The Grameen bank always charged less. The very first loan was extended by Yunus himself to a village woman who constructed chairs. He was able to lend to her at a lower rate than the local money lender because he was an economics professor, his income was already diversified and the loan represented a small portion of his wealth.

Over time, the Grameen Bank made local money lenders obsolete. Now, there are competing micro lenders driving interest rates lower and increasing the number of investments worth undertaking.

It doesn't matter if the scheme was invented by an urban elite. It was a free market development that replaced an older, more expense and inefficient system and allowed people who lived in abject poverty to become more productive and wealthier. That's why this lover of free markets loves micro credit.

Glen Smith writes:

Methinks,

But you can only judge the psychic benefits to you and only in hindsight but we are talking about psychic costs not benefits. I know many immigrants (including myself) who moved from one place to another and faced heavy upfront psychic costs (such as loss of family, friends and culture issues). Yes, in many of these cases, the physic benefits exceeded the physic costs in time.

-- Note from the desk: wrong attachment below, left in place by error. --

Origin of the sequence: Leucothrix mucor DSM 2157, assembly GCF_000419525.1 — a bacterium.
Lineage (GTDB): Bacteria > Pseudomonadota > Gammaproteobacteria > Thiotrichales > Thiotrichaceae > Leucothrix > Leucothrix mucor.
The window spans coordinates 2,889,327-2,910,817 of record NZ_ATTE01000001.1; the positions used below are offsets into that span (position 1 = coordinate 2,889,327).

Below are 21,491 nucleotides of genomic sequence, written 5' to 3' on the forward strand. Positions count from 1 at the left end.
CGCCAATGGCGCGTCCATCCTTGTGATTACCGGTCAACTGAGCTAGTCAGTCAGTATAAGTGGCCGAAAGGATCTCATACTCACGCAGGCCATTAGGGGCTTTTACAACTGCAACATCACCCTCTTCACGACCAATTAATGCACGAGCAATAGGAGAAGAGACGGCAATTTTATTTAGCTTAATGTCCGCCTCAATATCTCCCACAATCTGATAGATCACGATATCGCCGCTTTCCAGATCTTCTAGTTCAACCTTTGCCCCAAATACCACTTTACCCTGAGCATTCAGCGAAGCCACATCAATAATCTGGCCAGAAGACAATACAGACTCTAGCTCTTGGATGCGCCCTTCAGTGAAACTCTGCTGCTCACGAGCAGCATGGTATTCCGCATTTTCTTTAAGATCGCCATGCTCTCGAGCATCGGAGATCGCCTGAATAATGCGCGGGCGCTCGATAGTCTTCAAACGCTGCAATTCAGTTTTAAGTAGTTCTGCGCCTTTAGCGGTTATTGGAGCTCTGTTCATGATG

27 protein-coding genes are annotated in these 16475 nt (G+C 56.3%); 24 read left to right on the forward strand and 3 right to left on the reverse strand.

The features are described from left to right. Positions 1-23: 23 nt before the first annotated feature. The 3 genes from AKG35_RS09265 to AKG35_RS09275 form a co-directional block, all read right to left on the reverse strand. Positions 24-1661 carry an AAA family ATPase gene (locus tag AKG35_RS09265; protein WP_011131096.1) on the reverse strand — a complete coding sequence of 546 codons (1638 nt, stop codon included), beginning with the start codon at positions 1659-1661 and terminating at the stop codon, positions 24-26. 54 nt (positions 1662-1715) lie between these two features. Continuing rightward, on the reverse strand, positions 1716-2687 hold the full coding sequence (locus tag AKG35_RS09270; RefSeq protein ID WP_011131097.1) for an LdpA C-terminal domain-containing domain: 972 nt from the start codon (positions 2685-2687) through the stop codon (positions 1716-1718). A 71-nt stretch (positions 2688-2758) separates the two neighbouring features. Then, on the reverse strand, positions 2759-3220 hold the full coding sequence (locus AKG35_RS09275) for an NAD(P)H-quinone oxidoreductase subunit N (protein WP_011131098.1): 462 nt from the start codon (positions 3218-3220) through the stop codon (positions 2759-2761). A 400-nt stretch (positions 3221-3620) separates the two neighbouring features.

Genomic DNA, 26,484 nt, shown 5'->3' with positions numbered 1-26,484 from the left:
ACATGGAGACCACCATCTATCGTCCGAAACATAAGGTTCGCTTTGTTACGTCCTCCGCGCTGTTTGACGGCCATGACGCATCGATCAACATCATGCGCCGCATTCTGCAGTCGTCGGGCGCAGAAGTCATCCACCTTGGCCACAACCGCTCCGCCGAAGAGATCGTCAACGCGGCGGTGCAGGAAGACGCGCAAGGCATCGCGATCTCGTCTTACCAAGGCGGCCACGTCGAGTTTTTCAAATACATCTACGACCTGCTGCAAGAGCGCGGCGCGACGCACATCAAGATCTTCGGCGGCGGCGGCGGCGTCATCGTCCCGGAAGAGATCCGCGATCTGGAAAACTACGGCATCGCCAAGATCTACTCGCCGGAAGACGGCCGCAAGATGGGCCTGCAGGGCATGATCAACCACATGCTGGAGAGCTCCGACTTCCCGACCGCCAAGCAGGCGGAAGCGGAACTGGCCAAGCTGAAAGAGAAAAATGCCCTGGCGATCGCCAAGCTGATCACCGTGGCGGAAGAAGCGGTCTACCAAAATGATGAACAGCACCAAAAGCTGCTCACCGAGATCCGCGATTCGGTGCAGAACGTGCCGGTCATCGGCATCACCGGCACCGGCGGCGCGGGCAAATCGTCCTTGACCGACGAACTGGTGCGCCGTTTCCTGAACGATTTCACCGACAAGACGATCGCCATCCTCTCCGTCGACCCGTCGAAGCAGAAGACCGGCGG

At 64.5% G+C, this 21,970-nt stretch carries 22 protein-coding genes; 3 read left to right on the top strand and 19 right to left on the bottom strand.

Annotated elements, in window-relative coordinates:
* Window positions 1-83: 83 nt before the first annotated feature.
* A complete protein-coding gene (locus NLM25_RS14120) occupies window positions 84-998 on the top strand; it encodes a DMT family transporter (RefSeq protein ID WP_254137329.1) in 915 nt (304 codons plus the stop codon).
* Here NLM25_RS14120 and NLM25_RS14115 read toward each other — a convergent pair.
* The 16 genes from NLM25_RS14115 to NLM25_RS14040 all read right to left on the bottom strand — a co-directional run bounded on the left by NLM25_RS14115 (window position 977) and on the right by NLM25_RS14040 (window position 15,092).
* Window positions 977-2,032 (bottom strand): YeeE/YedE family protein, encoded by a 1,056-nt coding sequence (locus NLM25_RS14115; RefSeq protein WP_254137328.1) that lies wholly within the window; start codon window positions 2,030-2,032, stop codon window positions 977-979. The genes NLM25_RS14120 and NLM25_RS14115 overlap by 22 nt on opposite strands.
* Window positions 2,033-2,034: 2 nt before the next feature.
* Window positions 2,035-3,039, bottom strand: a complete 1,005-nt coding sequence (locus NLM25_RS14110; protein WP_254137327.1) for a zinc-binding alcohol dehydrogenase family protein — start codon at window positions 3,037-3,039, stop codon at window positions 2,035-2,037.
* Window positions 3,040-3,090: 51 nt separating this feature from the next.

Methinks writes:

well, Glen, I guess those are costs and benefits too individual for a third party to accurately assess.

Ken B writes:
Indeed. I think there's a similar relationship between advocating "wars of liberation" to save an oppressed populace from a bad ruler versus allowing all people from that oppressed populace to immigrate.

Yes, that whole Cold War thing could have been averted had the Swiss merely allowed all the Russians to immigrate.

Ken B writes:

@Mark Plus: Market advocates like it because we like people trying things that might work, because when they work people are better off. In jargon, this is entrepeneurship, and market advocates like that. They are NOT as you seem to assume STATUS QUO advocates.